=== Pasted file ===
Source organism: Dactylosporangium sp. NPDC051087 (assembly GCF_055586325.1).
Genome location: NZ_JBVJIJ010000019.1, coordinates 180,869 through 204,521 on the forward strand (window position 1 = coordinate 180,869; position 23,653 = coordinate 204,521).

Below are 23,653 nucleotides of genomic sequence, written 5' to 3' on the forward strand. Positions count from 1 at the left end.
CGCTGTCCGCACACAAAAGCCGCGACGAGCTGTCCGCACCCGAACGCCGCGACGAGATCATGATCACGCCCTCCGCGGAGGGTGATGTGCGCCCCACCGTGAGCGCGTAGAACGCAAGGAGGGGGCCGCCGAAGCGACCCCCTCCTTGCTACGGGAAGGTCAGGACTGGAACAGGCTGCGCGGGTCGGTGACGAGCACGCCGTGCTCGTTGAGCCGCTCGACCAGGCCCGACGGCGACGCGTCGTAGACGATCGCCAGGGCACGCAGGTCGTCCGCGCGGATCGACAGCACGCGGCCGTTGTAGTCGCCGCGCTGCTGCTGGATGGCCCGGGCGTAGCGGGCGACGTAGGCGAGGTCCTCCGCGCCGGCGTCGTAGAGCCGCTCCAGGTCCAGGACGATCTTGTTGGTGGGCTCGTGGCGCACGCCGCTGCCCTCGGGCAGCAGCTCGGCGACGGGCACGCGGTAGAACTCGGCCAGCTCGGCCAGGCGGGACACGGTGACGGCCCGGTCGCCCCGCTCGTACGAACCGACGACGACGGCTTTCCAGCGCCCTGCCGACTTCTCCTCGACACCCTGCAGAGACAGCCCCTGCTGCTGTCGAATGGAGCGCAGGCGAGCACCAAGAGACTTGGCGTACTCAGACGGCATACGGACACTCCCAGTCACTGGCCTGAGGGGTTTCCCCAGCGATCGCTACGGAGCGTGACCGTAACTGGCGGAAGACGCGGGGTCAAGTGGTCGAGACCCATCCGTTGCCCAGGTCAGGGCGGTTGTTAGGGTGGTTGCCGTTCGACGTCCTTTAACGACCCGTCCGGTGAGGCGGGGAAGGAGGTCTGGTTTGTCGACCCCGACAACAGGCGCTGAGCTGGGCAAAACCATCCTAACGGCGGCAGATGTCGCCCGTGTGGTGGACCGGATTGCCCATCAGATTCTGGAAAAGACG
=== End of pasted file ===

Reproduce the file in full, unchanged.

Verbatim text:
Source organism: Dactylosporangium sp. NPDC051087 (assembly GCF_055586325.1).
Genome location: NZ_JBVJIJ010000019.1, coordinates 180,869 through 204,521 on the forward strand (window position 1 = coordinate 180,869; position 23,653 = coordinate 204,521).

Below are 23,653 nucleotides of genomic sequence, written 5' to 3' on the forward strand. Positions count from 1 at the left end.
CGCTGTCCGCACACAAAAGCCGCGACGAGCTGTCCGCACCCGAACGCCGCGACGAGATCATGATCACGCCCTCCGCGGAGGGTGATGTGCGCCCCACCGTGAGCGCGTAGAACGCAAGGAGGGGGCCGCCGAAGCGACCCCCTCCTTGCTACGGGAAGGTCAGGACTGGAACAGGCTGCGCGGGTCGGTGACGAGCACGCCGTGCTCGTTGAGCCGCTCGACCAGGCCCGACGGCGACGCGTCGTAGACGATCGCCAGGGCACGCAGGTCGTCCGCGCGGATCGACAGCACGCGGCCGTTGTAGTCGCCGCGCTGCTGCTGGATGGCCCGGGCGTAGCGGGCGACGTAGGCGAGGTCCTCCGCGCCGGCGTCGTAGAGCCGCTCCAGGTCCAGGACGATCTTGTTGGTGGGCTCGTGGCGCACGCCGCTGCCCTCGGGCAGCAGCTCGGCGACGGGCACGCGGTAGAACTCGGCCAGCTCGGCCAGGCGGGACACGGTGACGGCCCGGTCGCCCCGCTCGTACGAACCGACGACGACGGCTTTCCAGCGCCCTGCCGACTTCTCCTCGACACCCTGCAGAGACAGCCCCTGCTGCTGTCGAATGGAGCGCAGGCGAGCACCAAGAGACTTGGCGTACTCAGACGGCATACGGACACTCCCAGTCACTGGCCTGAGGGGTTTCCCCAGCGATCGCTACGGAGCGTGACCGTAACTGGCGGAAGACGCGGGGTCAAGTGGTCGAGACCCATCCGTTGCCCAGGTCAGGGCGGTTGTTAGGGTGGTTGCCGTTCGACGTCCTTTAACGACCCGTCCGGTGAGGCGGGGAAGGAGGTCTGGTTTGTCGACCCCGACAACAGGCGCTGAGCTGGGCAAAACCATCCTAACGGCGGCAGATGTCGCCCGTGTGGTGGACCGGATTGCCCATCAGATTCTGGAAAAGACG